Arcam's Solo Lifestyle

I weeble-wobbled my way upstairs, following the sounds of The White Stripes', "My Doorbell."

I'm thinking about my doorbell
When're you gonna ring it?
When're you gonna ring it?

I entered the room to find a very sleek and modest system, comprised of the wonderfully simple Solo ($1599) mated to Arcam's adorable Alto bookshelf speakers ($599/pair). The Solo and Alto are sold separately or as a Solo System Lifestyle package for $1999.

I'd been wanting to hear the Altos for awhile, as I understood they were built especially for use with the Solo; front ported for placement on a bookshelf or near a rear wall, and made to take advantage of the Solo's bass compensation to fine tune their low-end performance.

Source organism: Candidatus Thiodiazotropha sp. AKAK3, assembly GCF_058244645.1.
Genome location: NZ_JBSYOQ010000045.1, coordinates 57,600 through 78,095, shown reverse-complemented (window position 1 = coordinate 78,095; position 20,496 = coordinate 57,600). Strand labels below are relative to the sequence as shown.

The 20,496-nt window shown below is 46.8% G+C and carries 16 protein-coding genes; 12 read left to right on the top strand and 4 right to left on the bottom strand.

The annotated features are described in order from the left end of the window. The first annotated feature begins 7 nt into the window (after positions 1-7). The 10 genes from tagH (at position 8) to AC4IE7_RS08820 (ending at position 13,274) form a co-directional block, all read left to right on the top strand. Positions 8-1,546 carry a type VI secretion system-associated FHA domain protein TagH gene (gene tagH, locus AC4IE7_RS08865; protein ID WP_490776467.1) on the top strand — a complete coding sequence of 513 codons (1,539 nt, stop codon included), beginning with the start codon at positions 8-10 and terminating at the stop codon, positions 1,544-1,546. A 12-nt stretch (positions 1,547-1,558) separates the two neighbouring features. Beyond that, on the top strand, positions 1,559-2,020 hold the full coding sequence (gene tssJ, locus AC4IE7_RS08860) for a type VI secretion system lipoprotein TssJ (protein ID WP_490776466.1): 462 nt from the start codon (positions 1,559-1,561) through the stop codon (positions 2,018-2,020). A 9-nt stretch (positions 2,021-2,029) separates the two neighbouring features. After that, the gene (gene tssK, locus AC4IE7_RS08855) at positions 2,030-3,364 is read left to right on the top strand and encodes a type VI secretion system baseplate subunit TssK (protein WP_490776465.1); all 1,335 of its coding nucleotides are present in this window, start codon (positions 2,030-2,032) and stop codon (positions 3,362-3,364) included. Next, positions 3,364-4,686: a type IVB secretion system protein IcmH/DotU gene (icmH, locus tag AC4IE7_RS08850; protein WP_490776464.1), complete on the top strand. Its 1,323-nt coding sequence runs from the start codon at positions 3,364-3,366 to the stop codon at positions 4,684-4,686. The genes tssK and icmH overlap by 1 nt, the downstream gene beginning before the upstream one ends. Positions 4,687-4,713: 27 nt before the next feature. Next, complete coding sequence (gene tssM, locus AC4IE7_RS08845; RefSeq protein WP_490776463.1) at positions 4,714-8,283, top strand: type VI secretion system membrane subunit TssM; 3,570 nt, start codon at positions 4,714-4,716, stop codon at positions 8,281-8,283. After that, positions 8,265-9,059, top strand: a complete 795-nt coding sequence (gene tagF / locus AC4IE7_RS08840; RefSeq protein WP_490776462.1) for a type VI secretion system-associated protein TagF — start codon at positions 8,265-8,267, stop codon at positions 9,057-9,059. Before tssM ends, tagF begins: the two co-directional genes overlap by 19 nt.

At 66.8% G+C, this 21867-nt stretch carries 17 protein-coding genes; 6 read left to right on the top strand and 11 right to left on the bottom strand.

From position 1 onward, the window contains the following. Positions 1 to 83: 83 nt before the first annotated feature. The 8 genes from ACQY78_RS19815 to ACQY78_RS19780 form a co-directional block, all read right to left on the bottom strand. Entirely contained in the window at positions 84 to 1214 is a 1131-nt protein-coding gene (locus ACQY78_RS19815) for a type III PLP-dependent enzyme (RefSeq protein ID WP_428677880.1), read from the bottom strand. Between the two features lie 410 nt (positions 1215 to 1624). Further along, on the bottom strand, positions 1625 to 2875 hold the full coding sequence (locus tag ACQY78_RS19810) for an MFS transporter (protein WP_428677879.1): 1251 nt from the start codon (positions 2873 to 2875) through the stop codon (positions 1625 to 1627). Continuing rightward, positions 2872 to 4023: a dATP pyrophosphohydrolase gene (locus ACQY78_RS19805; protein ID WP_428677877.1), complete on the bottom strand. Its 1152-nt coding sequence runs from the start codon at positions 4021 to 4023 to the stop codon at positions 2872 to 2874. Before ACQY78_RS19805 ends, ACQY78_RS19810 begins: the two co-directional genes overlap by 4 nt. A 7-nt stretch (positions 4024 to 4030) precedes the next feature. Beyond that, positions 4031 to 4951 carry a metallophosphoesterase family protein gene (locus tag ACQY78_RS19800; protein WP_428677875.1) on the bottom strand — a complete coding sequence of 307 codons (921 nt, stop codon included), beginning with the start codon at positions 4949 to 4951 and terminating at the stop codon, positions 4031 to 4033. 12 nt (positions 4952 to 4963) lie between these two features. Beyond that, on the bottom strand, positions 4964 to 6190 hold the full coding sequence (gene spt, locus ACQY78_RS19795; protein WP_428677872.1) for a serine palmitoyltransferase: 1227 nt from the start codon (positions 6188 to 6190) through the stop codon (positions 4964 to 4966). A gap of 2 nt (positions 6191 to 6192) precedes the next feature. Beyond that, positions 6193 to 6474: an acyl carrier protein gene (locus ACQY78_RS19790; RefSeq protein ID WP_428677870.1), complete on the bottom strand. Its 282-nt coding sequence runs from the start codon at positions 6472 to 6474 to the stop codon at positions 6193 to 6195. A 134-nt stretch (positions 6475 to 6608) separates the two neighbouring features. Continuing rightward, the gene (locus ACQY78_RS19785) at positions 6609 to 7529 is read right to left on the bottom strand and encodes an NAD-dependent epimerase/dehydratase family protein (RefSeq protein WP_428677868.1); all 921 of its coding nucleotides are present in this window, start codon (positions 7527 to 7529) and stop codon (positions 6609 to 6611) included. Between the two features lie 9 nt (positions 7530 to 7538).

What I heard was a good amount of excitement and drive — Meg White's crash cymbals as splashy as ever, her bass kick just as prominent as it should be.

I noticed, however, that the Solo wasn't playing a disc; instead, it was being fed music from an iPod.

Arcam has just introduced their rLead ($85), a direct connection from the iPod to the Solo. Track info from the iPod is displayed on the Solo's front panel, while the listener navigates through the iPod's options using the Solo's remote.

In addition, Arcam plans to release an rDock, tentatively priced at $300, and scheduled for an April release.

There's even talk of introducing a 5.1-video version of the Solo, possibly as early as September.

Sounds like Arcam's ringing my doorbell.

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